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CITY COUNCIL: Newcomer Page knocks out Best

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By Todd Martin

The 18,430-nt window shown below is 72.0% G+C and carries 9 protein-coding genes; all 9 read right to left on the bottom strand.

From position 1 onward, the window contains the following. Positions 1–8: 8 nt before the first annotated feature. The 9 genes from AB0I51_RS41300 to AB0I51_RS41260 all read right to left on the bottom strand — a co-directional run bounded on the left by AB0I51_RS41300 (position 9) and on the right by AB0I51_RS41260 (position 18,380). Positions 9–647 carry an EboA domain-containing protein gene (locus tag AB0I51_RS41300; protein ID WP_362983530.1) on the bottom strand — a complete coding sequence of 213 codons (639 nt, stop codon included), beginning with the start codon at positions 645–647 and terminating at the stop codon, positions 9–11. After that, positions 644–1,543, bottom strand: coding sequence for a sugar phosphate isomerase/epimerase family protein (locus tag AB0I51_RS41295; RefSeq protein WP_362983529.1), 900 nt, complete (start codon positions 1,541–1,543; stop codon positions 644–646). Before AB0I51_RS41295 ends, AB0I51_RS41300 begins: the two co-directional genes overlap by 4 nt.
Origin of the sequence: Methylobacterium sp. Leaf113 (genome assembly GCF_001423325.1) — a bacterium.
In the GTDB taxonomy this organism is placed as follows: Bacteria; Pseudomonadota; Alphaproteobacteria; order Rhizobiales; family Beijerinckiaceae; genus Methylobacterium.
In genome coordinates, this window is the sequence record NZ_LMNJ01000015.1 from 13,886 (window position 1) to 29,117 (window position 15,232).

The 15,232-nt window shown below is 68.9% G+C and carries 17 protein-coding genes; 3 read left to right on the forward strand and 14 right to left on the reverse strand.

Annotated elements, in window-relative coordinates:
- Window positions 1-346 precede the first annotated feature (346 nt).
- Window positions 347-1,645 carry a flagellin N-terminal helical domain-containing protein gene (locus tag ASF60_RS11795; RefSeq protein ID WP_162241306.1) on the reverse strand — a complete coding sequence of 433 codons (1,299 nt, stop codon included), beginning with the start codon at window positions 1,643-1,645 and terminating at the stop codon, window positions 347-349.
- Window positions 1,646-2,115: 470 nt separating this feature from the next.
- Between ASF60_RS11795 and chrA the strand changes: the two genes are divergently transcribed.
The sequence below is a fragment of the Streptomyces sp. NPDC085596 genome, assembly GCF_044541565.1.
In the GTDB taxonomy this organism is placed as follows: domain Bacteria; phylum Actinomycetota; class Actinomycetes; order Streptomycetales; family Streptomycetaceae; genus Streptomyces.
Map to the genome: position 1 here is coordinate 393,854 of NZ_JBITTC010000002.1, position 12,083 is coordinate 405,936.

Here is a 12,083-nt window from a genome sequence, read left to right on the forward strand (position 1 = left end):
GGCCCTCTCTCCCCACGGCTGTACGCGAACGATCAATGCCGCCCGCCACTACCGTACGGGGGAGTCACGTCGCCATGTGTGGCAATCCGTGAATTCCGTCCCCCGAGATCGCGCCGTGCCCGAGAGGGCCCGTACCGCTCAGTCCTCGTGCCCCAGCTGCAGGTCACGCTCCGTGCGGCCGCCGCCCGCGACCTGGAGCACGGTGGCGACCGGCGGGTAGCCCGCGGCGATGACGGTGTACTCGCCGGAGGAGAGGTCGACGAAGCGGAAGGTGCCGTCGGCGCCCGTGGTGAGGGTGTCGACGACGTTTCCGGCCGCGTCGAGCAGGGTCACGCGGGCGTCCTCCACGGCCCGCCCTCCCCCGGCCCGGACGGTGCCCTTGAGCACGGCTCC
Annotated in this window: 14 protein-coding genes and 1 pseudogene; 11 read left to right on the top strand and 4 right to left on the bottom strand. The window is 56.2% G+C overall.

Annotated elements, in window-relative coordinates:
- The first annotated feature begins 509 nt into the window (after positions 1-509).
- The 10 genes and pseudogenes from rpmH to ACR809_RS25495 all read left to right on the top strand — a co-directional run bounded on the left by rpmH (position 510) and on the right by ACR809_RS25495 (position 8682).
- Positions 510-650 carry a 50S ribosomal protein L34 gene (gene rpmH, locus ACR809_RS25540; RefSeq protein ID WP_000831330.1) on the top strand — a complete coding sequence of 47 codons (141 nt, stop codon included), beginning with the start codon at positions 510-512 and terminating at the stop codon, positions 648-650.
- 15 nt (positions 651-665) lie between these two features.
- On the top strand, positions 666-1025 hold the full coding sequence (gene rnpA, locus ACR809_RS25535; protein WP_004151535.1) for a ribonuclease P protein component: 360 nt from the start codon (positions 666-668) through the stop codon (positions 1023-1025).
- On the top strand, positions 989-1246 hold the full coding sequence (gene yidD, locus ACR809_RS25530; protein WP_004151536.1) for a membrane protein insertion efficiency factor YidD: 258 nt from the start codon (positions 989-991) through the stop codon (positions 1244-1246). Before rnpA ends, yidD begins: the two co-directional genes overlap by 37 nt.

The Shelbyville City Council will look almost the same with five of six members returning, but the voting was quite different than in years past. Jon Swindler, 13 percent, and newcomer Frank Page, 12 percent, were the first and third vote getters in the race among nine for the top six spots. Joining them were incumbent Donna Eaton, the second top vote getter with 12.6 percent, and (in order) incumbents Alan Matthews (11.8), Mike Zoeller (11.3) and Shane Suttor (10.7). George Best, 10.1 percent, was the lone incumbent council member not elected, and he was followed by Norris Beckley with 9.8 percent and Robert Burry with 8.5 percent.  Swindler, who had finished sixth, seventh and fifth in the past three elections was shocked, to hear he earned the most votes. “Whoa, I’m speechless,” he said. “It’s just an honor to be one of the six.” As a Republican wave swept over the state, only two Republicans – Swindler and Page – were voted onto the council, although several members said they do not see city hall as a partisan area. “If it was a more partisan arena, I think it would mean more,” Swindler said. Page said he’s honored to get his first shot on the council. “It feels good, and I feel very relieved,” he said. “There have been so many close elections in the city in the past, I wasn’t sure what would happen.” Page said being the only newcomer should be helpful. “I’m ready to get plugged in so I can fully understand all the different aspects,” he said. “I think I have a good understanding of how things work, but I’m sure there are some things I need to look at much closer and get used to.” The night was a little bittersweet at the Eaton household where Donna had retained her city council seat but her husband David had lost his bid for state Senate to Paul Hornback. “It’s a little different, but I’m glad I won, and I appreciate everyone’s vote,” she said. “I think the previous council worked very well together, but I’m sure our newcomer will fit right in.” Though Swindler and Eaton held large margins, the final four spots came down to just 1.3 percentage points, and the close race left several candidates wondering. “I feel a lot better now than I did about 20 minutes ago,” said Alan Matthews late Tuesday evening. “I don’t care where I finish, but I’m just glad to be back on the council.” Mike Zoeller was already out picking up signs when the results went final. “I knew it would be close,” he said. “I thought there were a few shoe-ins, and then the other six would be fighting for three spots. I’m just glad to be back on the council.” Shane Suttor, a Democrat, who earned the final spot on the council, said he was happy to be back. “I was surprised by the number of people that voted Republican, but I’m just glad to be back on the council,” he said. “I’m excited for all of us to get back to work on initiatives we’ve started like the 7th Street Corridor Study. I think we’re going to continue to get a lot of work of done.”  

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